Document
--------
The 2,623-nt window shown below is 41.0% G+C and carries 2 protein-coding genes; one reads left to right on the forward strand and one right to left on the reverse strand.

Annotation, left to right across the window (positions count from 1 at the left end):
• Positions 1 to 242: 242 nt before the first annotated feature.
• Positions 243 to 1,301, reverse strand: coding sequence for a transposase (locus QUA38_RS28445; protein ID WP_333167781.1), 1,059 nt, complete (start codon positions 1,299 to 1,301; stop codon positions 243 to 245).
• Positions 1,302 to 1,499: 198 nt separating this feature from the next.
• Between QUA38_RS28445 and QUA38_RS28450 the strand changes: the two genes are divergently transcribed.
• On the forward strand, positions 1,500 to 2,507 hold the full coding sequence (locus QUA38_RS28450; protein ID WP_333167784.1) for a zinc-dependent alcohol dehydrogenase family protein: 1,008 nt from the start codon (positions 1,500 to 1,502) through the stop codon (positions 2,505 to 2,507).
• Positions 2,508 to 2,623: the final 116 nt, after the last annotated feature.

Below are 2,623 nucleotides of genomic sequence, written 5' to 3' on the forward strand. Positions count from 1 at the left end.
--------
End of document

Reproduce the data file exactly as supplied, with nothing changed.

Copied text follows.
The 2,623-nt window shown below is 41.0% G+C and carries 2 protein-coding genes; one reads left to right on the forward strand and one right to left on the reverse strand.

Annotation, left to right across the window (positions count from 1 at the left end):
• Positions 1 to 242: 242 nt before the first annotated feature.
• Positions 243 to 1,301, reverse strand: coding sequence for a transposase (locus QUA38_RS28445; protein ID WP_333167781.1), 1,059 nt, complete (start codon positions 1,299 to 1,301; stop codon positions 243 to 245).
• Positions 1,302 to 1,499: 198 nt separating this feature from the next.
• Between QUA38_RS28445 and QUA38_RS28450 the strand changes: the two genes are divergently transcribed.
• On the forward strand, positions 1,500 to 2,507 hold the full coding sequence (locus QUA38_RS28450; protein ID WP_333167784.1) for a zinc-dependent alcohol dehydrogenase family protein: 1,008 nt from the start codon (positions 1,500 to 1,502) through the stop codon (positions 2,505 to 2,507).
• Positions 2,508 to 2,623: the final 116 nt, after the last annotated feature.

Below are 2,623 nucleotides of genomic sequence, written 5' to 3' on the forward strand. Positions count from 1 at the left end.